Like most people these days, I had a fucked up childhood. Who doesn’t, right? My father took off before I was born and my mother was left to care for me on her own, a skill she was sorely lacking. My mother slipped right back into the drug-addled, party lifestyle she’d enjoyed before I was born and had soon turned our two-bedroom apartment into an opium den.
For the first five years of my life, I walked around in a confused, terrifying mist. The smoky air would flood down the hallway from our living room and slip under my bedroom door. It always seemed to linger for days.
I know now that my mother wasn’t a bad person, just a victim of her addictions. When she did have spare money, she would put food in the house or buy me clothes from Goodwill. The only pieces of furniture I had in my bedroom was a mattress set and a little blue and white toy chest. Not that I had a lot of toys to put in it, of course, just the three I had gotten for birthdays: one was an art kit, one was a red wagon, and the last, my pride and joy, was a doll named Betsy.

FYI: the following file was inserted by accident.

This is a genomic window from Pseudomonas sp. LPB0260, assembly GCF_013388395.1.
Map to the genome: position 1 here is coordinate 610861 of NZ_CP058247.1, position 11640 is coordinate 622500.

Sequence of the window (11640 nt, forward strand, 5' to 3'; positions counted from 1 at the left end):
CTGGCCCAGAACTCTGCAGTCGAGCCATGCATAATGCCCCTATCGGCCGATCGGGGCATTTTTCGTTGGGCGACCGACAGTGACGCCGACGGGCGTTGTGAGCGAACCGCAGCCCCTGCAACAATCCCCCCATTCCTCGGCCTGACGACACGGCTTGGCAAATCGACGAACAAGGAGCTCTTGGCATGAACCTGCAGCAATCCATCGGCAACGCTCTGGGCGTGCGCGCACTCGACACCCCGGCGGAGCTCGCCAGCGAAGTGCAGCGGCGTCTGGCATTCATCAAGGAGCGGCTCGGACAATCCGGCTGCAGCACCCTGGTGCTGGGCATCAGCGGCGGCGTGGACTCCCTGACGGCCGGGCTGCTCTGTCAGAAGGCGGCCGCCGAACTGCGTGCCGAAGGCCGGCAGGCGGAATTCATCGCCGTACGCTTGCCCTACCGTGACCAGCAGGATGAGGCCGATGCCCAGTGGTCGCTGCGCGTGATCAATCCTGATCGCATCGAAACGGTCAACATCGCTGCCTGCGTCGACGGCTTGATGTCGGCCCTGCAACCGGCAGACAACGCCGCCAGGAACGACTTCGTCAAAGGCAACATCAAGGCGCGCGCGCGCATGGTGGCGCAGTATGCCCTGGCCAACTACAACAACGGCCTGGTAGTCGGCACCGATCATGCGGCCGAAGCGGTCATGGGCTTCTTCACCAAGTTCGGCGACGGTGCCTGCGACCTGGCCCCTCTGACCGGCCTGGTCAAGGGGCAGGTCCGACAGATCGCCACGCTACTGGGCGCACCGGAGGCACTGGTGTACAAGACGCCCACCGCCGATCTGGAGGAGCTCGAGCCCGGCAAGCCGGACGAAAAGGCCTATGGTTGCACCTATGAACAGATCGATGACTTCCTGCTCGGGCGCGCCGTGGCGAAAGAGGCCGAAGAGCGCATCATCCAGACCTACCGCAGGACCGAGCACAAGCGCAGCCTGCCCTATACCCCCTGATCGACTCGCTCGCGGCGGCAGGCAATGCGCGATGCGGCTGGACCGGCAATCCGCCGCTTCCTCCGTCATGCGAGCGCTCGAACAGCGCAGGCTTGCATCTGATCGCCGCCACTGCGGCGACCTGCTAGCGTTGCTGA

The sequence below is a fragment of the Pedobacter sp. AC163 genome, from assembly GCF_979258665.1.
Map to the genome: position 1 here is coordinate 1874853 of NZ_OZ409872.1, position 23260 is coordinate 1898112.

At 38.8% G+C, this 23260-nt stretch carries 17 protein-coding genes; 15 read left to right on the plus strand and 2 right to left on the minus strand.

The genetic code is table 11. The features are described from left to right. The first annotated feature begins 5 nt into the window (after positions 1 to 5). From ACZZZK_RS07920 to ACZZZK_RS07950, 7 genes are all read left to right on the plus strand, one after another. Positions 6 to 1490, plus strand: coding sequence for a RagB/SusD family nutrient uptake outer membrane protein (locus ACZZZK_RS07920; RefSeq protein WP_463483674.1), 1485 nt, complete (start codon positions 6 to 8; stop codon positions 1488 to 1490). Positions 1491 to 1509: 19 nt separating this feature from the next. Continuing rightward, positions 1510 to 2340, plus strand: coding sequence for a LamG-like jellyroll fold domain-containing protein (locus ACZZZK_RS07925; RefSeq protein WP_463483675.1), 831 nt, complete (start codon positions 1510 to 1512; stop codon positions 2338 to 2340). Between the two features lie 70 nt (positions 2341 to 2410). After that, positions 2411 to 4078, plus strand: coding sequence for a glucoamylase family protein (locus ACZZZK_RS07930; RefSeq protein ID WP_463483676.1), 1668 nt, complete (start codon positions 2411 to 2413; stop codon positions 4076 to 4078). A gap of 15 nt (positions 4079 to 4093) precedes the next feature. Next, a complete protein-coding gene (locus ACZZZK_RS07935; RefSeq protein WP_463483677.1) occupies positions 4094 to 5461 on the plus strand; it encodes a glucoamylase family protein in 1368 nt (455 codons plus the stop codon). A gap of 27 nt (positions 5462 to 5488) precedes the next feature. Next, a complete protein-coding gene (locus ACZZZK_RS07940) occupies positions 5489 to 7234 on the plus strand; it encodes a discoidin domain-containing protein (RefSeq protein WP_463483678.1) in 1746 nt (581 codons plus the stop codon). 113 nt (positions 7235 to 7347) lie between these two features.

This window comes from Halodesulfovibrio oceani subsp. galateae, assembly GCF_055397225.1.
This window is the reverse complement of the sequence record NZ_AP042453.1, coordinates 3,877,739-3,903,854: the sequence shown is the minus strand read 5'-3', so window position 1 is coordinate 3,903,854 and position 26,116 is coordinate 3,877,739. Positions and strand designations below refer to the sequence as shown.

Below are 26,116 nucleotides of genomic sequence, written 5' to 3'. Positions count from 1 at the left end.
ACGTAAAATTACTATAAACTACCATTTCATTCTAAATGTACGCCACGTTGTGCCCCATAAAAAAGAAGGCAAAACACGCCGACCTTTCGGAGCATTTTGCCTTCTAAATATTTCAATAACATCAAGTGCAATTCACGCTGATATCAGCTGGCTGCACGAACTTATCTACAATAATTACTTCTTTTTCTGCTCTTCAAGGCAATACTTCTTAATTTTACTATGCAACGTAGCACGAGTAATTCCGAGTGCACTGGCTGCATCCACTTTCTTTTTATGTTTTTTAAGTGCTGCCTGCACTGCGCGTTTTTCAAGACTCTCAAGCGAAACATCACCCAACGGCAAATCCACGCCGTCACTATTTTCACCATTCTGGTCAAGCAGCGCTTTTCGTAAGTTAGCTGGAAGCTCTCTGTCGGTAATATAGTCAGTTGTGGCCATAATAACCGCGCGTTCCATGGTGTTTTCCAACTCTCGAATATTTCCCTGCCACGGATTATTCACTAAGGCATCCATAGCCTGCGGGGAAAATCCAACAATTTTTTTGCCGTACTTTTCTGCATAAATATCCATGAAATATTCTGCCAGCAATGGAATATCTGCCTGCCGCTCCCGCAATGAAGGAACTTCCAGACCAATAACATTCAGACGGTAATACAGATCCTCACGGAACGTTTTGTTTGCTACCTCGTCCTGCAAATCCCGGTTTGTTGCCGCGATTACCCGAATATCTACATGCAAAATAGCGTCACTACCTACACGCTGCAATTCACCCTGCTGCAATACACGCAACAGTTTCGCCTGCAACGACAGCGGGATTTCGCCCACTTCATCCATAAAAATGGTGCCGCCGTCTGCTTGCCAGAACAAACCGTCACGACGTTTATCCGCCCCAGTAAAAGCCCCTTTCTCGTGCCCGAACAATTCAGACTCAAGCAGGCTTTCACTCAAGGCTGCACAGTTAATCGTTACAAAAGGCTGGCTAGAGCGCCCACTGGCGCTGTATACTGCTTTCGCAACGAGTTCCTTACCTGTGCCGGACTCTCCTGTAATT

Betsy was my best friend. We would have imaginary tea parties together, sleep together, and even take baths together. Sometimes, I even remember her voice.